Constitutive-like release of partially processed secretory products is thought to involve the budding of vesicular intermediates from immature secretory granules (Figure 8A; Arvan et al., 1991 blue right-pointing triangle; Kuliawat and Arvan, 1992 blue right-pointing triangle; Dittie et al., 1997 blue right-pointing triangle; Klumperman et al., 1998 blue right-pointing triangle). A subset of granule membrane proteins is removed by this process. Although GEF1 expression alters the steady-state distribution of PAM-1 and VAMP4, localization of TGN38 and CPD shows little change. At least in some cell types, these vesicular intermediates fuse with an endosomal compartment, from which membrane proteins are retrieved and soluble cargo secreted (Turner and Arvan, 2000 blue right-pointing triangle).

Activation of endogenous Kalirin/Trio GEF1 leads to enhanced constitutive-like secretion, possibly through increased budding of carrier vesicles from ISGs; as a result, the cargo content of mature granules is reduced (Figure 8B). Conversely, when GEF1 activity is diminished, constitutive-like release is inhibited, resulting in the accumulation of mature cargo (Figure 8C). After budding from the TGN, as processing of secretory cargo starts in the lumen, the membrane of immature secretory granules undergoes remodeling, with removal of selected components that are either missorted (mannose 6-phosphate receptors, furin) or absent from mature granules (Syntaxin 6, VAMP4, and Synaptotagmin IV; Fernandez et al., 1997 blue right-pointing triangle; Wendler et al., 2001 blue right-pointing triangle).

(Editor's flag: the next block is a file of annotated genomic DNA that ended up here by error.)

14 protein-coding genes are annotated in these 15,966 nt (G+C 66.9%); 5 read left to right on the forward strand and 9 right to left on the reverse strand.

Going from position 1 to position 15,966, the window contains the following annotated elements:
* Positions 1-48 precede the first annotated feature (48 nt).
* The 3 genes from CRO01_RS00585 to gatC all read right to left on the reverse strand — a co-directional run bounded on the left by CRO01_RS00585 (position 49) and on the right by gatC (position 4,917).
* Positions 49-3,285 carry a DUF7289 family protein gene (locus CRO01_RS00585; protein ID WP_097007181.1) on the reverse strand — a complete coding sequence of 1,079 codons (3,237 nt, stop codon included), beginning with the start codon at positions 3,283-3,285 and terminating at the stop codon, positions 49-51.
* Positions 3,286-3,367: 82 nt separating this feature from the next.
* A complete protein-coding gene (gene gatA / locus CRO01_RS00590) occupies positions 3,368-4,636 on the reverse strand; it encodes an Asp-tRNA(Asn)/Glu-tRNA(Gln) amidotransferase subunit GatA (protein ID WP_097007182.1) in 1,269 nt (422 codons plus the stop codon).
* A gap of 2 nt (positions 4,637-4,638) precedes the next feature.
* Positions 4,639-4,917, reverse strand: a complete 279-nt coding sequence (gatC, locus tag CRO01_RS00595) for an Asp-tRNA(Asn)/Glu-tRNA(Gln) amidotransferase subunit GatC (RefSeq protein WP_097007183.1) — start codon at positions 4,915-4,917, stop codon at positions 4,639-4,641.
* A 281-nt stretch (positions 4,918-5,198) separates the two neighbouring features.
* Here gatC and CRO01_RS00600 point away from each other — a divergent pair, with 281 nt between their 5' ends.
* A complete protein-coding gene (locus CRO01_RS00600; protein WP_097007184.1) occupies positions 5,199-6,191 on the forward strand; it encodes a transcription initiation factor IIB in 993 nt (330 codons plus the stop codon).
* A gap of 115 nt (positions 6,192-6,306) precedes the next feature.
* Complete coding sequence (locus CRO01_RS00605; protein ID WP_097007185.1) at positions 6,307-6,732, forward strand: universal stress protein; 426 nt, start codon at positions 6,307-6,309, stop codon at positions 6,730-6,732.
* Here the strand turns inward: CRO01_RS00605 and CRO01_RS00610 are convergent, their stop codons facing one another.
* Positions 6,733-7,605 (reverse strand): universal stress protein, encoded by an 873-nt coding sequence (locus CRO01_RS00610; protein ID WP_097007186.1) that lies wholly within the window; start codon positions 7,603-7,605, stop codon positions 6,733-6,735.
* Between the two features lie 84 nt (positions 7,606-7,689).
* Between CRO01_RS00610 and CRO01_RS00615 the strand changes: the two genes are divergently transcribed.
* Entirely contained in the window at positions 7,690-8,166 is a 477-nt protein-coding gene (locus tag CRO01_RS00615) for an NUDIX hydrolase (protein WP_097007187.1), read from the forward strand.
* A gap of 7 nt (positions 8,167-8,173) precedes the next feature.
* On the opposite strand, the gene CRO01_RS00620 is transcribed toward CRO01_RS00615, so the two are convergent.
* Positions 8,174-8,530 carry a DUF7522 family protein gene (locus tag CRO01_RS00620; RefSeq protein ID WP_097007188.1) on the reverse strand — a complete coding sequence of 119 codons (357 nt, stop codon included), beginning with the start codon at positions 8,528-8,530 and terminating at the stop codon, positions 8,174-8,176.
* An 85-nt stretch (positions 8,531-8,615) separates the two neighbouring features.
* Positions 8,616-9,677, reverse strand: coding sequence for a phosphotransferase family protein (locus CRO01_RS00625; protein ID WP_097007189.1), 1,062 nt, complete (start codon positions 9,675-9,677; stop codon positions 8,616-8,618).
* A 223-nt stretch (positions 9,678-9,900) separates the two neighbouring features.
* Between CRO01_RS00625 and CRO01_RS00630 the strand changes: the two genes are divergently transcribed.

Overexpression of GEF1 alters the steady-state localization of VAMP4, suggesting an effect on ISGs. In AtT-20 cells, inhibition of Arf recruitment to ISGs by brefeldin A allows POMC processing in ISGs (Fernandez et al., 1997 blue right-pointing triangle) but blocks VAMP4 and Synaptotagmin-IV removal from the ISG membrane, a step coinciding with acquisition of stimulus responsiveness by secretory granules (Eaton et al., 2000 blue right-pointing triangle). Phosphorylated VAMP4 recruits PACS-1 and AP1 to ISGs, modulating selective removal of membrane components via clathrin (Hinners et al., 2003 blue right-pointing triangle). The complexity of secretory granules is emerging from proteomic analyses (Muth et al., 2004 blue right-pointing triangle; Chen et al., 2006 blue right-pointing triangle). Hundreds of proteins are associated with these organelles, including Kalirin with atrial granules, which are relatively immature granules containing unprocessed proatrial natriuretic factor (Muth et al., 2004 blue right-pointing triangle). Some associate with granules only transiently (e.g., Rab GTPases), suggesting that protein composition is dynamic and that granules exist in different immature and possibly mature functional states, each with its particular complement of proteins.

GEF1 overexpression has a major effect on POMC secretion, which in theory can be secreted directly from the TGN via the constitutive pathway. The ability of NPPD to inhibit release of GFP from AtT-20 cells expressing signal GFP is consistent with an effect on constitutive release (Figures 6C and and8C).8C). Subcellular fractionation certainly suggests that isoforms of Kalirin could localize to TGN and endosomes (Figure 1B). Overexpression of active Rac or RhoG has a more general effect, increasing secretion of partially processed POMC products (18 kDa) and identifying the immature granule and constitutive-like secretion as targets. Our experiments with NPPD, which inhibits constitutive-like secretion of all partially processed POMC products, support this conclusion.